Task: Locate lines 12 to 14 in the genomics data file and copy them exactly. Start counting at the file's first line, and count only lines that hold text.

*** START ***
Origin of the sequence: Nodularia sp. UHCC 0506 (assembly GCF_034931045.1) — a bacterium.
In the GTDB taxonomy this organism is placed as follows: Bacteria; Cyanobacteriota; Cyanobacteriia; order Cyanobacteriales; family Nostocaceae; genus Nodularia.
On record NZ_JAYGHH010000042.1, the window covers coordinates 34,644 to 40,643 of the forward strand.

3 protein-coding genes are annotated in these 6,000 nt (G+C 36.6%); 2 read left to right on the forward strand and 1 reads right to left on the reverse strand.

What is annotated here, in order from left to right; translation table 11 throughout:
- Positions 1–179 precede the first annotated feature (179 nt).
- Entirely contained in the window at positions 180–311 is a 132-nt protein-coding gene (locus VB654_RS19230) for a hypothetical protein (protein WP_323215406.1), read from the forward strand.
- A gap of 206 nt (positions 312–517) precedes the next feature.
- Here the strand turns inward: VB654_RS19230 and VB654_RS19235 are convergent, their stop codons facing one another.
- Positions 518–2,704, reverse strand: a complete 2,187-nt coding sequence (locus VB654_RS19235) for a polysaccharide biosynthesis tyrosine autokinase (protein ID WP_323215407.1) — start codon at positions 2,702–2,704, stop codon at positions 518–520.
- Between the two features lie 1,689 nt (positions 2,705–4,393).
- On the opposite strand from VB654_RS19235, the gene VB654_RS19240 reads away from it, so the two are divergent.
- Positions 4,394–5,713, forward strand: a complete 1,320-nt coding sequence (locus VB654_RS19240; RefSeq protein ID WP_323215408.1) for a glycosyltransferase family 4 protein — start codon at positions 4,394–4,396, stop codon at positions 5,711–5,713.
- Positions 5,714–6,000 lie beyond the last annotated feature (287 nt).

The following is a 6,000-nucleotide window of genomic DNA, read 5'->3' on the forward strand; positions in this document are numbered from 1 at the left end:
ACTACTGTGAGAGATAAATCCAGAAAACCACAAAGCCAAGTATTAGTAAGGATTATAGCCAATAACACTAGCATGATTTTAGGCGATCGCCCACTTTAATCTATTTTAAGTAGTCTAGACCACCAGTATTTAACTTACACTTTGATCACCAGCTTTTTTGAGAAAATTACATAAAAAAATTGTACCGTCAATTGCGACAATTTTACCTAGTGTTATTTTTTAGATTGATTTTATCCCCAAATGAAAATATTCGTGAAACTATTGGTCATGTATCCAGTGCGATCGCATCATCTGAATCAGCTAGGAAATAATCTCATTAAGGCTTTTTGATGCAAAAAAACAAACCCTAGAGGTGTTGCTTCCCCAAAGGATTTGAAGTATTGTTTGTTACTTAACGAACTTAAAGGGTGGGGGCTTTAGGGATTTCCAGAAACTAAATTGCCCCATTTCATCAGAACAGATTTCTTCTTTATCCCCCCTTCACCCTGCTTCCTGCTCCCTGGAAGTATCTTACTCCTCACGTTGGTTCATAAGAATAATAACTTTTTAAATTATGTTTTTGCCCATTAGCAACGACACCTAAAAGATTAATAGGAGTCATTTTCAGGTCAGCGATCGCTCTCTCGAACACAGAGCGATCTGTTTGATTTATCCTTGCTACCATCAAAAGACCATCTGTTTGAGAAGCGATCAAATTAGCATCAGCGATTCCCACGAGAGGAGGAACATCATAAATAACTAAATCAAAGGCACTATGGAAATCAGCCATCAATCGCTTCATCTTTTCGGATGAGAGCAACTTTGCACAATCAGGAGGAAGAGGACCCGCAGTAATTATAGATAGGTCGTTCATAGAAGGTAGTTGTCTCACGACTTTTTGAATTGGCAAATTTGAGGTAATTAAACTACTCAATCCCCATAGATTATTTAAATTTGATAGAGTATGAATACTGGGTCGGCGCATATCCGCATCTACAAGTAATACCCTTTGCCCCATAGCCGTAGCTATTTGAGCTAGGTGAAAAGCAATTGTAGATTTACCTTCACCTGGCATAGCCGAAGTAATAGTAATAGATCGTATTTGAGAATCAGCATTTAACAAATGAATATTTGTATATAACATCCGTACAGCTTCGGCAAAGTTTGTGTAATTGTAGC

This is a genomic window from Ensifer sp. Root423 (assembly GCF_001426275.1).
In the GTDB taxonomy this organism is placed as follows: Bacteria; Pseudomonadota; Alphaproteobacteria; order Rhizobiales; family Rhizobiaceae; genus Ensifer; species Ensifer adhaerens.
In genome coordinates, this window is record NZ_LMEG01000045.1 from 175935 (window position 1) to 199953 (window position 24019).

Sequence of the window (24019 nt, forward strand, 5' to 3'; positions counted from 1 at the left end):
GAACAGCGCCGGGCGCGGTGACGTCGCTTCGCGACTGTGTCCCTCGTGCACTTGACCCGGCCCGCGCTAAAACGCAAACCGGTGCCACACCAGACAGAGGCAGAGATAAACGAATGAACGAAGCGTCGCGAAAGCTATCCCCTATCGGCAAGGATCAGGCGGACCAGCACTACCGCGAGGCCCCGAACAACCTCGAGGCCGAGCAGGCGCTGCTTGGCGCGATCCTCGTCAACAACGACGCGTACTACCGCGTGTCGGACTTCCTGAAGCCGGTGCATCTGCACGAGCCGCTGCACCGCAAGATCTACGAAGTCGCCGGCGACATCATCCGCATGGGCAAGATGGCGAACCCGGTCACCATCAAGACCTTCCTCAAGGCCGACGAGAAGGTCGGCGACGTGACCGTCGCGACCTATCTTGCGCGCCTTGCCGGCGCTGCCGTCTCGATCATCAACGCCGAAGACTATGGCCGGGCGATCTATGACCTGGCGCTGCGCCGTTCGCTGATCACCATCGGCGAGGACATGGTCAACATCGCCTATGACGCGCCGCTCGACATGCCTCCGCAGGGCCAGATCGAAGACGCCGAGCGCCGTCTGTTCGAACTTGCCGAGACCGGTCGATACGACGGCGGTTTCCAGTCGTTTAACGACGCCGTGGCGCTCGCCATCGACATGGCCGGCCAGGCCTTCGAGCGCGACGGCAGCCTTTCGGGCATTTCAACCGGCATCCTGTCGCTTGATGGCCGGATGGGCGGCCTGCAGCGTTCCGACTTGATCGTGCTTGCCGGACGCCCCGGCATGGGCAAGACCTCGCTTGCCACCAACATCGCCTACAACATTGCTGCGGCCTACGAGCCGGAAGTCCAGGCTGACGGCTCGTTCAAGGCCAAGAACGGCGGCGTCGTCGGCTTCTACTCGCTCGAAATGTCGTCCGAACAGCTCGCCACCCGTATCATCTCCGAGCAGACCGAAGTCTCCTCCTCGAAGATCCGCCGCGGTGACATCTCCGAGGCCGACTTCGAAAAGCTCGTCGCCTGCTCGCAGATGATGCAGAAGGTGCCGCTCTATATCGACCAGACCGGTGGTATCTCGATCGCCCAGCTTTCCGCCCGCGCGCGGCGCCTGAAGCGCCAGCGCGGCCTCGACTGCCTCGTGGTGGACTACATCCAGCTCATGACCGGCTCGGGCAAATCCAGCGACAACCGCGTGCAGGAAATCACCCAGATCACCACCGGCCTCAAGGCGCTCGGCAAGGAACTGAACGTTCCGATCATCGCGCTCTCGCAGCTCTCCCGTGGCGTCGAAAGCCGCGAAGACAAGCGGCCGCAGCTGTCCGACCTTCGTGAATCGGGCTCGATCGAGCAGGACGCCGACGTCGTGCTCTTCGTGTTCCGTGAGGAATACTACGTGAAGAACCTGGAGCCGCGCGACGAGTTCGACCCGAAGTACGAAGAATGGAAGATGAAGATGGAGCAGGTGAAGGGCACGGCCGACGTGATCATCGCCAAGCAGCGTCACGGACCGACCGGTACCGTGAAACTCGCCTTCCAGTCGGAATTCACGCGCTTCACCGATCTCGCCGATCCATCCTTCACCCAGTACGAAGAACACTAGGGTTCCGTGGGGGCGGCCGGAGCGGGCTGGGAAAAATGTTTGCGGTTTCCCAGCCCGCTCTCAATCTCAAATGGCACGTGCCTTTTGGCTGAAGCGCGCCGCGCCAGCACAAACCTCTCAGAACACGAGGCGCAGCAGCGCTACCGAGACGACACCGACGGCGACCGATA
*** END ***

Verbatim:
- On the opposite strand from VB654_RS19235, the gene VB654_RS19240 reads away from it, so the two are divergent.
- Positions 4,394–5,713, forward strand: a complete 1,320-nt coding sequence (locus VB654_RS19240; RefSeq protein ID WP_323215408.1) for a glycosyltransferase family 4 protein — start codon at positions 4,394–4,396, stop codon at positions 5,711–5,713.
- Positions 5,714–6,000 lie beyond the last annotated feature (287 nt).